It’s 4:30pm. I forgot to thaw any meat, my kids are crying, my husband is still at work, and I’m tired. How do you cook dinner with babies and toddlers crying and pulling at you and needing all your attention?
Should I try for some easy carbs? Reach for a freezer meal? Order takeout? Phone a friend?
Is it just like this at my house or can you relate? I’ve been here so many times, and I’m still perfecting my meal planning, but I’ve learned some tips that will revolutionize that stressful hour before supper. With a bit of planning, and possibly some advanced prep work, you can avoid the stress of needing to cook at the exact time your babies and toddlers need you most.
How to cook without being in the kitchen
“I wish there was a way I could cook without having to be in my kitchen!” I lamented to my husband one very stressful evening. Guess what? I’ve found the answer!
Imagine dumping frozen chicken thighs and frozen mixed veggies on a tray, spraying them with oil and sprinkling with garlic salt and pepper. Pop into the oven as soon as you turn it on (it’ll thaw everything as it pre-heats!). Start a pot of rice or water for noodles. Then, go sit on the floor and play with your babies while supper cooks.
That was my meal recently when my husband had to work late and it was just me and the kids. The best part? We ate a healthy meal at home without lots of whining or frustration in the half hour before supper. That’s a win in my book!
You can cook at home, even with toddlers and babies.
Yes, you can! Even if you don’t have thirty consecutive seconds to be in the kitchen, it is possible. You just have to have a plan and be creative.
Make your appliances work for you
The most important tip is to make your appliances work for you. I use my crockpot, oven, rice cooker, and Instant Pot to multiply my time. On busy days I put a meal in my crockpot so that it cooks all day and then can be served when we’re ready to eat. I’ll throw a bunch of frozen meat and vegetables on a pan and bake it while rice cooks in my steamer pot.
I was recently given an Instant Pot and have been learning how to make that work for me. A few weeks ago I made a white chicken chili while the kids napped and let it pressure cook the chili for me so I could rest and then play with the kids. You’ve bought these appliances and they take up space in your home. Make them earn their keep! It’ll greatly reduce your stress come supper time.
Grab my freebie “Cook Dinner on Auto Pilot” to help you make a quick plan for using your oven, Instant Pot, and crockpot this week!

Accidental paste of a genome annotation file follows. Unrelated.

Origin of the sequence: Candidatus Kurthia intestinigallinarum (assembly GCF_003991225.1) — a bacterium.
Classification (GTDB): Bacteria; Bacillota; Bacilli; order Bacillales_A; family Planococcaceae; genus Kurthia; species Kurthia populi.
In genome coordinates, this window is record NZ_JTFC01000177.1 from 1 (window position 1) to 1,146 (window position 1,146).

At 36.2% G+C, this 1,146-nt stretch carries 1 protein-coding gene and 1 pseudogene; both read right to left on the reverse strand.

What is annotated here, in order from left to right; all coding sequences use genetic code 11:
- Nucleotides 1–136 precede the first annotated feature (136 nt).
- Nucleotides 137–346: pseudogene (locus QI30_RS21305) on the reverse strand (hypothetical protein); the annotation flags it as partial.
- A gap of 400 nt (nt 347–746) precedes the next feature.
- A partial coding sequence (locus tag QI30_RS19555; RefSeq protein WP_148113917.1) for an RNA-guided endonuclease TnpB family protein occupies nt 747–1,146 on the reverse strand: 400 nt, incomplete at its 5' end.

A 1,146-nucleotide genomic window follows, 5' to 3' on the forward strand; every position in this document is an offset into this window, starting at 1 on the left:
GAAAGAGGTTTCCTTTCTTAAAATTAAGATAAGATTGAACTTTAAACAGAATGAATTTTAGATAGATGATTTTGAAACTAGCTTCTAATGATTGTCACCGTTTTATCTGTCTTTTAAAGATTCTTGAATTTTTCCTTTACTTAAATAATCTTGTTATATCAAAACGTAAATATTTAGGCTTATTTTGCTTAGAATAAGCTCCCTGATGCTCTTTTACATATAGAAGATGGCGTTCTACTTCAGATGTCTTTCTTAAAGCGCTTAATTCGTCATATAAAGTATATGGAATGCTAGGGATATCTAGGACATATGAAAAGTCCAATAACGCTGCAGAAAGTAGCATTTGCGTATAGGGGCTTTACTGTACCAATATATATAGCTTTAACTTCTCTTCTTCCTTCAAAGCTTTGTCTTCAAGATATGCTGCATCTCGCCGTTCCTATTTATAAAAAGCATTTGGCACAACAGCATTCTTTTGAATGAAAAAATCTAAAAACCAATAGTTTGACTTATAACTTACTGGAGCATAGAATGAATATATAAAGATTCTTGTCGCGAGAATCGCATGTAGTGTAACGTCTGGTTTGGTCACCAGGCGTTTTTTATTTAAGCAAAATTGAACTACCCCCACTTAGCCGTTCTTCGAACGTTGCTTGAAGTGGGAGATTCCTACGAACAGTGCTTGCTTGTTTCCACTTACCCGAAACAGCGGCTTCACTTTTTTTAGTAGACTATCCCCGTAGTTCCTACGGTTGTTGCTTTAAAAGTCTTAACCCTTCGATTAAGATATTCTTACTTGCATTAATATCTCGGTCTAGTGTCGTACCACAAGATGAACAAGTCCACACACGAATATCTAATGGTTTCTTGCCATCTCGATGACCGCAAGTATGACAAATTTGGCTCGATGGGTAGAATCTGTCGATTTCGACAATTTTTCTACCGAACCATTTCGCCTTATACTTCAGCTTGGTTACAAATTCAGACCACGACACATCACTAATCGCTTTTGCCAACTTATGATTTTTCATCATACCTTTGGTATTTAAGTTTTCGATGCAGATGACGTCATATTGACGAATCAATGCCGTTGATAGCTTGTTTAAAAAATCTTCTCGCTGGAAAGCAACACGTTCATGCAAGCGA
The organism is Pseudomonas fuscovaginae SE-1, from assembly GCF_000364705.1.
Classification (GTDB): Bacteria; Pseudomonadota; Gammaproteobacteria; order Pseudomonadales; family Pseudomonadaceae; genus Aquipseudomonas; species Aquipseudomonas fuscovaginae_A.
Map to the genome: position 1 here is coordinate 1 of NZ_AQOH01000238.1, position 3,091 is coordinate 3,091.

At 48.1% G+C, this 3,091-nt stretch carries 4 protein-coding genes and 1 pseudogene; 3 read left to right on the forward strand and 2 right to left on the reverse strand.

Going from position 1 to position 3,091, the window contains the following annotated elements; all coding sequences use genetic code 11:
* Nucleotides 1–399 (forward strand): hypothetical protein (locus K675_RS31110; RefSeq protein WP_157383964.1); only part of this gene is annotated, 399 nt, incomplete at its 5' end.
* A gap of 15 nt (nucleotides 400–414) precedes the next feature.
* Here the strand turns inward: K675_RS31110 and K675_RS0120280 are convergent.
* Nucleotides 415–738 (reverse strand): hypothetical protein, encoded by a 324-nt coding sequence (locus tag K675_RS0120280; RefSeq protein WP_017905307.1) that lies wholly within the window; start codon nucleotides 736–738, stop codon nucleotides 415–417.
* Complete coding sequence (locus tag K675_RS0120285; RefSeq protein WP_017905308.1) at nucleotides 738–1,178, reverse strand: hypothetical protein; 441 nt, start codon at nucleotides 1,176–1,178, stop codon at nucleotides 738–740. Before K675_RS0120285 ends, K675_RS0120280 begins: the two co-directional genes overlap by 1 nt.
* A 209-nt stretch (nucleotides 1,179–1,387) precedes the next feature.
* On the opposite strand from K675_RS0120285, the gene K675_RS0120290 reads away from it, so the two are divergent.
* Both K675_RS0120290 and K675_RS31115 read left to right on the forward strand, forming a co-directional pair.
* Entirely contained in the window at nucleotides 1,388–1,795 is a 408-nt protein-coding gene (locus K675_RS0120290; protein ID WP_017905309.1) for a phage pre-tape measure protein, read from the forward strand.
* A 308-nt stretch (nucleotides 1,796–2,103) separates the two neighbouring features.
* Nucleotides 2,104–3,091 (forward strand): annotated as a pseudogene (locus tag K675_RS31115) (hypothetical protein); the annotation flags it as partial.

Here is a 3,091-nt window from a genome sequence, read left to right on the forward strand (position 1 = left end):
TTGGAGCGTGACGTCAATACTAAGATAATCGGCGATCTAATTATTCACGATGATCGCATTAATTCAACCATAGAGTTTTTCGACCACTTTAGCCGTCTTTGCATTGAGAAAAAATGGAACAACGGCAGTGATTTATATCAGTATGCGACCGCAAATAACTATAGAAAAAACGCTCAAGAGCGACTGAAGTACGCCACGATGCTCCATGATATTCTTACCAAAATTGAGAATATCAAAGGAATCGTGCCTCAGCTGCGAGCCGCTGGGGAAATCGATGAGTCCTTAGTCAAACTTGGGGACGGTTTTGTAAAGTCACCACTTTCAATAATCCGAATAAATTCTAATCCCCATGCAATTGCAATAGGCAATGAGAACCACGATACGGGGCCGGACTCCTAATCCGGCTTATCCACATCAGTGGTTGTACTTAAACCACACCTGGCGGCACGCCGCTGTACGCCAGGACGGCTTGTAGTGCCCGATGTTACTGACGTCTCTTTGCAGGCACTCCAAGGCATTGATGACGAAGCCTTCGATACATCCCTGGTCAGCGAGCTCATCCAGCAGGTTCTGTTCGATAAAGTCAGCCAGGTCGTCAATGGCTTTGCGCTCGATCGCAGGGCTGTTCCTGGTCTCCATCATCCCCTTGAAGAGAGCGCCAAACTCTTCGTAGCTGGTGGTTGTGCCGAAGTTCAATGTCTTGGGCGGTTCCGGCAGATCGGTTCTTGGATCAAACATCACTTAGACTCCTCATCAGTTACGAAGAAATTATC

Meal plan in advance
Even if it’s as simple as listing three suppers that you have the supplies on hand to make. You can choose from the list depending on how the day is going or what you feel like eating.
Another way is to plan a supper for each night of the week, marking the night before if anything needs to be pulled out to thaw for the next day. This method requires more time upfront, but the payoff in the evenings is huge. When it comes time to cook there is little decision-making involved.
I prefer to have a few meals planned for the week and factor in leftovers a few times. My current breakfast rotation has three choices and my lunches are also simple and easy to prepare. Suppers are usually a meat cooked simply with a good carb or fat source and veggies.
Meal prep in advance
Another method I use is to meal prep in advance. Meal prepping can be done in different ways. Sometimes it looks like doubling a meal so that I can freeze half of it for a future supper on a busy day. Other times it means buying an extra pack of celery and chopping the entire thing and freezing it in a bag so that I can save time cooking later. As a newly wed I started portioning my meat to freeze it (we bought in bulk!).
I’ve carried on that lesson as it makes meat thaw very quickly and you can choose exactly how much you want. You know those sandwich bags that don’t zip, but only fold over on themselves? They’re cheap and a perfect way to portion one or two chicken breasts. Then put a bunch of those in a gallon ziplock bag and you’ve made your life easier! Sometimes I will bake or cook at night after the kids have gone to bed. Easy day the next day!
If you need help with creating some routines to get this done, check out my post on Daily Routines.
Keep staples on hand